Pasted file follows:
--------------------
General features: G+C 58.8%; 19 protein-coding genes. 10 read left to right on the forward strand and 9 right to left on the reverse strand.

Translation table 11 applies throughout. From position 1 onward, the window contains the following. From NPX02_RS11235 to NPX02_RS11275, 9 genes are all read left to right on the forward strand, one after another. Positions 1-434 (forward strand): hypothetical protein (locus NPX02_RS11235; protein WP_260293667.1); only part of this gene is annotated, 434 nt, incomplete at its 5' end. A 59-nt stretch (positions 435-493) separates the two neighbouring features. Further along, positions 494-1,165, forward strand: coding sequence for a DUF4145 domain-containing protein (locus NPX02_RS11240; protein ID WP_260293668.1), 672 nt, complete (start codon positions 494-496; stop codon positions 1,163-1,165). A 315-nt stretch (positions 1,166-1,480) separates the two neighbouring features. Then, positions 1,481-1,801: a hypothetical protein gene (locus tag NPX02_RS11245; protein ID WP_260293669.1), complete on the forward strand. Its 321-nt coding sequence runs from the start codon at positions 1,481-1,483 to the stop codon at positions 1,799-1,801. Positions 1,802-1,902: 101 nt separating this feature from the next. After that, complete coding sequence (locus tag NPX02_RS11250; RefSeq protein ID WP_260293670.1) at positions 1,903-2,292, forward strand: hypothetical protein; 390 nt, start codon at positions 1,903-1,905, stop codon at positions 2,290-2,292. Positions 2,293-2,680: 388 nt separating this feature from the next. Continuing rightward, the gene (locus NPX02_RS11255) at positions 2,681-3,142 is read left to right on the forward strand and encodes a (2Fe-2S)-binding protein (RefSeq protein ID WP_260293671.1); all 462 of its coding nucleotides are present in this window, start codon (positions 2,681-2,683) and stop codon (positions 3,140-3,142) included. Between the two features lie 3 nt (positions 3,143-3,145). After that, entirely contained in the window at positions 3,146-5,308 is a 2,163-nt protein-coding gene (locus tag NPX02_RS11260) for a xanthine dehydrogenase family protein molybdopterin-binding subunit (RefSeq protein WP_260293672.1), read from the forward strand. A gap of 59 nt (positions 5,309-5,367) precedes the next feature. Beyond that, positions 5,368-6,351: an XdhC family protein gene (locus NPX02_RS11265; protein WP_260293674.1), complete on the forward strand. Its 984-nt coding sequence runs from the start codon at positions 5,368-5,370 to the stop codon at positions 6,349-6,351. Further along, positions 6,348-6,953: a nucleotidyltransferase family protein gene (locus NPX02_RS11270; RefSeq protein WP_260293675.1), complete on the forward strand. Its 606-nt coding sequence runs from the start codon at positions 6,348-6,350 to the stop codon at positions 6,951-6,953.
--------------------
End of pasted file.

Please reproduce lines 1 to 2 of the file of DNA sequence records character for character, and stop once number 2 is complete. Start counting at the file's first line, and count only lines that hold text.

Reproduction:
General features: G+C 58.8%; 19 protein-coding genes. 10 read left to right on the forward strand and 9 right to left on the reverse strand.

Translation table 11 applies throughout. From position 1 onward, the window contains the following. From NPX02_RS11235 to NPX02_RS11275, 9 genes are all read left to right on the forward strand, one after another. Positions 1-434 (forward strand): hypothetical protein (locus NPX02_RS11235; protein WP_260293667.1); only part of this gene is annotated, 434 nt, incomplete at its 5' end. A 59-nt stretch (positions 435-493) separates the two neighbouring features. Further along, positions 494-1,165, forward strand: coding sequence for a DUF4145 domain-containing protein (locus NPX02_RS11240; protein ID WP_260293668.1), 672 nt, complete (start codon positions 494-496; stop codon positions 1,163-1,165). A 315-nt stretch (positions 1,166-1,480) separates the two neighbouring features. Then, positions 1,481-1,801: a hypothetical protein gene (locus tag NPX02_RS11245; protein ID WP_260293669.1), complete on the forward strand. Its 321-nt coding sequence runs from the start codon at positions 1,481-1,483 to the stop codon at positions 1,799-1,801. Positions 1,802-1,902: 101 nt separating this feature from the next. After that, complete coding sequence (locus tag NPX02_RS11250; RefSeq protein ID WP_260293670.1) at positions 1,903-2,292, forward strand: hypothetical protein; 390 nt, start codon at positions 1,903-1,905, stop codon at positions 2,290-2,292. Positions 2,293-2,680: 388 nt separating this feature from the next. Continuing rightward, the gene (locus NPX02_RS11255) at positions 2,681-3,142 is read left to right on the forward strand and encodes a (2Fe-2S)-binding protein (RefSeq protein ID WP_260293671.1); all 462 of its coding nucleotides are present in this window, start codon (positions 2,681-2,683) and stop codon (positions 3,140-3,142) included. Between the two features lie 3 nt (positions 3,143-3,145). After that, entirely contained in the window at positions 3,146-5,308 is a 2,163-nt protein-coding gene (locus tag NPX02_RS11260) for a xanthine dehydrogenase family protein molybdopterin-binding subunit (RefSeq protein WP_260293672.1), read from the forward strand. A gap of 59 nt (positions 5,309-5,367) precedes the next feature. Beyond that, positions 5,368-6,351: an XdhC family protein gene (locus NPX02_RS11265; protein WP_260293674.1), complete on the forward strand. Its 984-nt coding sequence runs from the start codon at positions 5,368-5,370 to the stop codon at positions 6,349-6,351. Further along, positions 6,348-6,953: a nucleotidyltransferase family protein gene (locus NPX02_RS11270; RefSeq protein WP_260293675.1), complete on the forward strand. Its 606-nt coding sequence runs from the start codon at positions 6,348-6,350 to the stop codon at positions 6,951-6,953.